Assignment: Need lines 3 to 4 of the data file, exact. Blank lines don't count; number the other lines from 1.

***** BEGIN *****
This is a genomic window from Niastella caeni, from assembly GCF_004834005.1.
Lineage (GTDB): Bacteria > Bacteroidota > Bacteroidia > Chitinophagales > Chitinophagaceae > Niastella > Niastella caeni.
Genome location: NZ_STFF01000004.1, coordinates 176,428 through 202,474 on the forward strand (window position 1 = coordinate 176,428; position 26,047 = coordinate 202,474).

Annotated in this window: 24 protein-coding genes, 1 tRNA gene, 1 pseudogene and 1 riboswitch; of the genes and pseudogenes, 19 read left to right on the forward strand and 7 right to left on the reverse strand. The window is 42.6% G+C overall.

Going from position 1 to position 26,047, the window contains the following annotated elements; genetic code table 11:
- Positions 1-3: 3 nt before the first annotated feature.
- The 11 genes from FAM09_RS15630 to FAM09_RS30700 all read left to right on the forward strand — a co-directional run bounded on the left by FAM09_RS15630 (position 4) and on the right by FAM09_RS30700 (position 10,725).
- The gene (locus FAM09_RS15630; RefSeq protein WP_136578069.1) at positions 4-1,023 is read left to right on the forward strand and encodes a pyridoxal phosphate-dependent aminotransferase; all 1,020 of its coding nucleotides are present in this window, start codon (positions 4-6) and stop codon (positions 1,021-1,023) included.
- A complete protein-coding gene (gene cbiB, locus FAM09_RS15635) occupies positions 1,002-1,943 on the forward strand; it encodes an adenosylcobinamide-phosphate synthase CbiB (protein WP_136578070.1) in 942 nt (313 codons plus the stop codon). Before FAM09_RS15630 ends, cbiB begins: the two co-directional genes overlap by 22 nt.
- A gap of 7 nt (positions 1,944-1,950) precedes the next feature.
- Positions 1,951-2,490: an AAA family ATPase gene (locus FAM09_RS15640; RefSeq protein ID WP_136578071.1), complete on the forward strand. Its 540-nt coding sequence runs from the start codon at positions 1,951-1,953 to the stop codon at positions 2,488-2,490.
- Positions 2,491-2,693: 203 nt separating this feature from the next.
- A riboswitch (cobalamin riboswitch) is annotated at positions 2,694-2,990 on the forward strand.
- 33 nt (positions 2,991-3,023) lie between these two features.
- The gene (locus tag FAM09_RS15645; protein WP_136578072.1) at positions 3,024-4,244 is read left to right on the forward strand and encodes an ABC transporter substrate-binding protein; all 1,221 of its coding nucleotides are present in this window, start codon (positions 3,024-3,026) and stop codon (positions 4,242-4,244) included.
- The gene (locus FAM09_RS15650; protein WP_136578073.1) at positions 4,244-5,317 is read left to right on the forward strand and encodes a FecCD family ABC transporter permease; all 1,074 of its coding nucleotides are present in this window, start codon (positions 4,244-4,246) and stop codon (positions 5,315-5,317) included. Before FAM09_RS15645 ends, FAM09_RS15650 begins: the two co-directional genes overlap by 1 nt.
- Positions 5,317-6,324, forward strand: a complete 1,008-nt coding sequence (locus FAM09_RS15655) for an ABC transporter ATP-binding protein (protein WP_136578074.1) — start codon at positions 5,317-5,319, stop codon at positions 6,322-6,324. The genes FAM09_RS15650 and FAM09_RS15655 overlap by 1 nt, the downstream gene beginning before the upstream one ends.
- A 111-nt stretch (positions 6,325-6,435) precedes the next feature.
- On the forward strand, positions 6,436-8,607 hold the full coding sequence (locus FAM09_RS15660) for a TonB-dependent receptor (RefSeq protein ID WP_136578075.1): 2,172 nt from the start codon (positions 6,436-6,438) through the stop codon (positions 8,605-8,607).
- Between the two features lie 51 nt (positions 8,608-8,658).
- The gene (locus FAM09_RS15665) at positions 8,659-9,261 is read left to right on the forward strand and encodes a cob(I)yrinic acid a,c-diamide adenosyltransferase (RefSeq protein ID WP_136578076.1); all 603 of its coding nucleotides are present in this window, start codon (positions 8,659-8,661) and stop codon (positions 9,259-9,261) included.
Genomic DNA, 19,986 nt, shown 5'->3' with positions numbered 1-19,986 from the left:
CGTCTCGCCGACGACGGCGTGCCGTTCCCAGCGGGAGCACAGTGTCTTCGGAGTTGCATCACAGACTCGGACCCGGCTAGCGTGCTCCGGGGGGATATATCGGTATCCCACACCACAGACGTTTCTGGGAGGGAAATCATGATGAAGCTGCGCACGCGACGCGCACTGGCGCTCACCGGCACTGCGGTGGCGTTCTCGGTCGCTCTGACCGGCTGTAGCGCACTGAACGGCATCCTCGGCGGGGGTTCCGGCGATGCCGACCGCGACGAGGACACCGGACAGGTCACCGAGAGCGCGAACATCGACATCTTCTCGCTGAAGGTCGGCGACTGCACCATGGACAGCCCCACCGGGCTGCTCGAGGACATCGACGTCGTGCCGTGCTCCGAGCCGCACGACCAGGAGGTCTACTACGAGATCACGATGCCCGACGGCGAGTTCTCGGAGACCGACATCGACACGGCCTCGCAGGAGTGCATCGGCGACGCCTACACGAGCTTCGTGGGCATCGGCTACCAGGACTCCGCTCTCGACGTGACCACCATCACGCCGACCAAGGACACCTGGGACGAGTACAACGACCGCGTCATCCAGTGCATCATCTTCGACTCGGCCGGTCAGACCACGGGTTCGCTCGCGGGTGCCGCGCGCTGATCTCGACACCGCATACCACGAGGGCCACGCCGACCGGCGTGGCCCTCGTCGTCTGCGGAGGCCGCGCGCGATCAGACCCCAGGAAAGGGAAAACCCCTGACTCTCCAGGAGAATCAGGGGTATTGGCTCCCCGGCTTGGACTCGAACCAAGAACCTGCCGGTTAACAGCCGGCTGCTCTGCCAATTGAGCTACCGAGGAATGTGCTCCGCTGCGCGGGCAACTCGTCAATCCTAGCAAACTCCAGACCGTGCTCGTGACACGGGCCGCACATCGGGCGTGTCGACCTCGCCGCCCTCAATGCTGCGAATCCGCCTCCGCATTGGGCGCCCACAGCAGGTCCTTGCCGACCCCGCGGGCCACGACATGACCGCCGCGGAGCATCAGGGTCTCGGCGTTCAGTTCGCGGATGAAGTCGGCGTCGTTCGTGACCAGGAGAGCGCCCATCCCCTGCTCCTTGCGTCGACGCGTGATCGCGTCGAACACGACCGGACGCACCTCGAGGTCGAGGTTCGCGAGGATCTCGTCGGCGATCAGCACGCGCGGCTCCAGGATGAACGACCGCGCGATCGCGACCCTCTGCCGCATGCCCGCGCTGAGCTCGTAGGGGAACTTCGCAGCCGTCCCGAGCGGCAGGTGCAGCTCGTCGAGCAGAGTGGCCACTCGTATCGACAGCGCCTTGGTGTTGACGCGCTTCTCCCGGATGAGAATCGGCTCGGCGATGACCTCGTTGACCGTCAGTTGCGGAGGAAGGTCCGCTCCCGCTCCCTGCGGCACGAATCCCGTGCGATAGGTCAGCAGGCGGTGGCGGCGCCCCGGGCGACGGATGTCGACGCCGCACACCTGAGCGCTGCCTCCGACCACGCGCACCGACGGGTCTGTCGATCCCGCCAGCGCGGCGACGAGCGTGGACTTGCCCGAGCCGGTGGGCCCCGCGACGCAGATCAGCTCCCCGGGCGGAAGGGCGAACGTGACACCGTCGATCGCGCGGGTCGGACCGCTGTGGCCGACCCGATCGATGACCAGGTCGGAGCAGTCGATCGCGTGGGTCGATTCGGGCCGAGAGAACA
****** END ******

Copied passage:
Genome location: NZ_STFF01000004.1, coordinates 176,428 through 202,474 on the forward strand (window position 1 = coordinate 176,428; position 26,047 = coordinate 202,474).

Annotated in this window: 24 protein-coding genes, 1 tRNA gene, 1 pseudogene and 1 riboswitch; of the genes and pseudogenes, 19 read left to right on the forward strand and 7 right to left on the reverse strand. The window is 42.6% G+C overall.